I had fun writing the following, but bloggerland continues to confound me, and I have not been able to get any blog to accept my name or password. So Mr. D. Cous of the People's Republic, you wanted a snarky response!
Dear Mr. Cous,
This is your real opinion? This is your final resolve? Very well. I shall now know how to act. Do not imagine, Mr. Cous, that I shall even condescend to respect your opinions. I hoped to find you reasonable, but depend on it I will carry my point. Don't honor with your regard, for what it's worth, any people who try to pass Miss Austen off as a feminist. Miss Austen is a writer of comedy. Nothing more, but not the least in her accomplishments. If you cannot find it in your sensibilities to laugh out loud at the absurdities in her literature, then I take my leave of you. I am most seriously displeased!
I would agree with your assessment that this is literature suited more comfortably in the feminine sphere. Non-gentry males seem to actually like activity, while women have always centered their lives around their close relationships. However, to say disgustingly that nothing happens is a gross insult to the gentry and nobility of our culture. We pride ourselves on our ease of life and our leisure. Cannot you see that your American ideals of independence and industry are counter-cultural to our way of life where so many are economically dependent, and strive continually to move into the realm of gentry where no efforts are required? In fact, they are shunned.
Furthermore, it astonishes me that so few of you modern Americans understand the British countryside way of life, let alone the complexities of living in town. The landed estate was like the General Motors Corporation of the country. Whole communities depended on the financial success of these vast holdings. Because of the necessity of entailment laws, only one male heir could inherit the estate. That meant that the remaining children were given money and positions as recompense for not receiving any land. The male heir often found himself cash poor, and to marry for money was not only needful, but an act of selflessness, generosity, and even charity to his neighbors. Mercenary, indeed! And you, a student of economy of all people, should understand and sympathize with these measures. I would argue that as many men as women found themselves in pecuniary difficulties, and acted to prevent their own fall into degradation. There are always scoundrels, but do not lump them together with people who know what they are about: security, position and the welfare of their whole community.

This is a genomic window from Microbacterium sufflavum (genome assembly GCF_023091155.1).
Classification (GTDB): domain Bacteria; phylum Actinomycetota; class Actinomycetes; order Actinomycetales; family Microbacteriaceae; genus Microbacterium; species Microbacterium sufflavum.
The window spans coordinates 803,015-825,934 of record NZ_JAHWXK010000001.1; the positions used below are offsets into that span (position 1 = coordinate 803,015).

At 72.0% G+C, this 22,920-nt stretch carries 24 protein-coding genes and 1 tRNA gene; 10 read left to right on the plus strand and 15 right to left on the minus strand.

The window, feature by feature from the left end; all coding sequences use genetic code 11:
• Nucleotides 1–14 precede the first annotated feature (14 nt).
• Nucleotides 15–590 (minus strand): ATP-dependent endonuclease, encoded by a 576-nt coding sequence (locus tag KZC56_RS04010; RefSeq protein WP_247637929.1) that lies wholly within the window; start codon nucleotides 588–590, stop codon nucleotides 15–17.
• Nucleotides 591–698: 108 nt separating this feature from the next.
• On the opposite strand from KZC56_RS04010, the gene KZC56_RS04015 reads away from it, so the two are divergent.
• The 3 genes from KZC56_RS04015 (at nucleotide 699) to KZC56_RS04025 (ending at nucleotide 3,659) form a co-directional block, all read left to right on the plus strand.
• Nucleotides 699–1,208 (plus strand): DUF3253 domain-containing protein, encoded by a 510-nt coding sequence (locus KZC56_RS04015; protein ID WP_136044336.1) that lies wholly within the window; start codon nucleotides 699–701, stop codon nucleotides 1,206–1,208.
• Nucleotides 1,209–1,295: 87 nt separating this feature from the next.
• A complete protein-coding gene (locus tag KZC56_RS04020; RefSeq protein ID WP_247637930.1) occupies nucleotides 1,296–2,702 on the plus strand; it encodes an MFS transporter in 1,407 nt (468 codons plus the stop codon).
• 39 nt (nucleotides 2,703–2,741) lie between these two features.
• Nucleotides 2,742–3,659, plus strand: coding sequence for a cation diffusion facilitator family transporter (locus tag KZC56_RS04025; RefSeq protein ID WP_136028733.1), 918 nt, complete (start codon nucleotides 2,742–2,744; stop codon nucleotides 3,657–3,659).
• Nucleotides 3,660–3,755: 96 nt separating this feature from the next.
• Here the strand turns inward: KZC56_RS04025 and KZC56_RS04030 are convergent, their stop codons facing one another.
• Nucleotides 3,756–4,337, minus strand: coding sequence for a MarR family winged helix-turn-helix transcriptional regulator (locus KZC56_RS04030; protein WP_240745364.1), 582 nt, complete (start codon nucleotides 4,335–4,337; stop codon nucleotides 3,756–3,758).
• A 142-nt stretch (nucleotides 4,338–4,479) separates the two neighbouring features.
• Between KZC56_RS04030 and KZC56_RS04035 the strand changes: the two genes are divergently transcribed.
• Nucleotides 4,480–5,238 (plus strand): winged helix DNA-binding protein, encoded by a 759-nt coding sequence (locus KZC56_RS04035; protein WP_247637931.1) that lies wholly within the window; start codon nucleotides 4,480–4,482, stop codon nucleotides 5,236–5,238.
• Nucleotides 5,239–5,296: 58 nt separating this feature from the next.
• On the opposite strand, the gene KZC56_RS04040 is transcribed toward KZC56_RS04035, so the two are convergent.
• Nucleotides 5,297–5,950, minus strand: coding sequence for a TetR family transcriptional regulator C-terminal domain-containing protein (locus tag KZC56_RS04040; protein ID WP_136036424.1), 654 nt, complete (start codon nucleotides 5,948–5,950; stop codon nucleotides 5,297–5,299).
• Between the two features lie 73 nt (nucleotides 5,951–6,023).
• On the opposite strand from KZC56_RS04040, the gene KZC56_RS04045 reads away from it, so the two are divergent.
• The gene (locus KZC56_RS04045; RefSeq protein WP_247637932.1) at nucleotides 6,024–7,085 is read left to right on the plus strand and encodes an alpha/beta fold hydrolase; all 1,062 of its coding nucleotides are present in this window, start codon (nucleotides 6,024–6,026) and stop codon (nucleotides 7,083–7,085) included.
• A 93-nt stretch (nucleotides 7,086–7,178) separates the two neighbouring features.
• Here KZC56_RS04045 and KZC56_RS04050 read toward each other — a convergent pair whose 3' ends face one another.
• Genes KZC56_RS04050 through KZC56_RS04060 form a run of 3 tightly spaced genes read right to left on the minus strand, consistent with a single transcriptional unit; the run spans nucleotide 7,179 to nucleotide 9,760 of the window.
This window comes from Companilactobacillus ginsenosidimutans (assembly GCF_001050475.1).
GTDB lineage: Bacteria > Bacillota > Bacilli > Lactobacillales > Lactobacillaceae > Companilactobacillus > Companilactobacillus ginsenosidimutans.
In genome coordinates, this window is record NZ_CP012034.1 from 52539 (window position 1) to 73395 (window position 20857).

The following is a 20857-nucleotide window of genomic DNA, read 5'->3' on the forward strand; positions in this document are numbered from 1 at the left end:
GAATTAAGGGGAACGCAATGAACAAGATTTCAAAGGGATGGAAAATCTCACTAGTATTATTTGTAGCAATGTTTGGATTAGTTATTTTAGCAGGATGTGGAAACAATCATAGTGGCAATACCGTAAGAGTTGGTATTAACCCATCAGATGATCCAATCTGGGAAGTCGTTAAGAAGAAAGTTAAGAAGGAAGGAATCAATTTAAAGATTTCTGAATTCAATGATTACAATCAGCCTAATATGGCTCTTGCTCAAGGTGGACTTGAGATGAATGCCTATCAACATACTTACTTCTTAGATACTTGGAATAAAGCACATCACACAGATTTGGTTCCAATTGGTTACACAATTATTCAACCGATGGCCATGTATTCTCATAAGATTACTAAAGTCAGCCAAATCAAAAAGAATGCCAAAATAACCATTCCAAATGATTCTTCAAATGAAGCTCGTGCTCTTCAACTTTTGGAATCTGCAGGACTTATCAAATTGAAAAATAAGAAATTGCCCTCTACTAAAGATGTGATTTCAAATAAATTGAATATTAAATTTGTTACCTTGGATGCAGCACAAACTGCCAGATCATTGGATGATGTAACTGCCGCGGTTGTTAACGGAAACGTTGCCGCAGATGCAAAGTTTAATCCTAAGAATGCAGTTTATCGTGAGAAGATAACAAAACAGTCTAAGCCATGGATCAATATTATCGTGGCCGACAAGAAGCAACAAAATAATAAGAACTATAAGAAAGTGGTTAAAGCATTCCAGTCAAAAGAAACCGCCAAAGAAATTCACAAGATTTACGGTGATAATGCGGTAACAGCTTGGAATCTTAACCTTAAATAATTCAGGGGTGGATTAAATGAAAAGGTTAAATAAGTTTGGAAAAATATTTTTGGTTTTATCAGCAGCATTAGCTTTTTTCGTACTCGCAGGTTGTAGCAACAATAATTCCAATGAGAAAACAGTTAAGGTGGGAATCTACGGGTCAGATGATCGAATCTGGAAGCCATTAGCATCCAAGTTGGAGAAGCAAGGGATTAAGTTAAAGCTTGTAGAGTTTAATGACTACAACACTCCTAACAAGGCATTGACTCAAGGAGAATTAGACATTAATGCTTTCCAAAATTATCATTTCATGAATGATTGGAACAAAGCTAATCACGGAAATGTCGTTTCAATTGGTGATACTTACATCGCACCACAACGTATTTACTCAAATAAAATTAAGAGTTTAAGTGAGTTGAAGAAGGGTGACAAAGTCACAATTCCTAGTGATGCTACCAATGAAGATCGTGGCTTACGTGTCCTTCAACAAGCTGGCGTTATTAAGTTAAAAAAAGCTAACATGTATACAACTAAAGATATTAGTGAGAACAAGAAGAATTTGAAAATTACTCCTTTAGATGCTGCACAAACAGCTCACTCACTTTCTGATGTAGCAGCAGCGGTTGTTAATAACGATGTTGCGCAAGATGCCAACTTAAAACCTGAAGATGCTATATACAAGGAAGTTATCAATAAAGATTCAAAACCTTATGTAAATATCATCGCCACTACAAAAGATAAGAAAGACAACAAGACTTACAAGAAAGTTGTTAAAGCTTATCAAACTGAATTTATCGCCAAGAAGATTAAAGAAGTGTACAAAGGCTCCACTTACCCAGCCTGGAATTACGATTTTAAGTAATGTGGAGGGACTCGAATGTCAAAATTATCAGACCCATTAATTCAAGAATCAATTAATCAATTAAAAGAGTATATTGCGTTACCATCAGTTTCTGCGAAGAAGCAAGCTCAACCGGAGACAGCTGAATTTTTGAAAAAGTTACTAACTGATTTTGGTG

It is my sincere hope that if we ever meet, my impressions of you, however prejudiced by your disgusting stubbornness regarding the highly respected Miss Austen, will be altered, and that I find you an affable and clever, although unavailable and untitled, young man. I may even condescend to give you my hand if you are suitably dressed and present yourself with some decency. Give my regards to your lovely wife.
Your's very sincerely,
Lady Catherine de Bourgh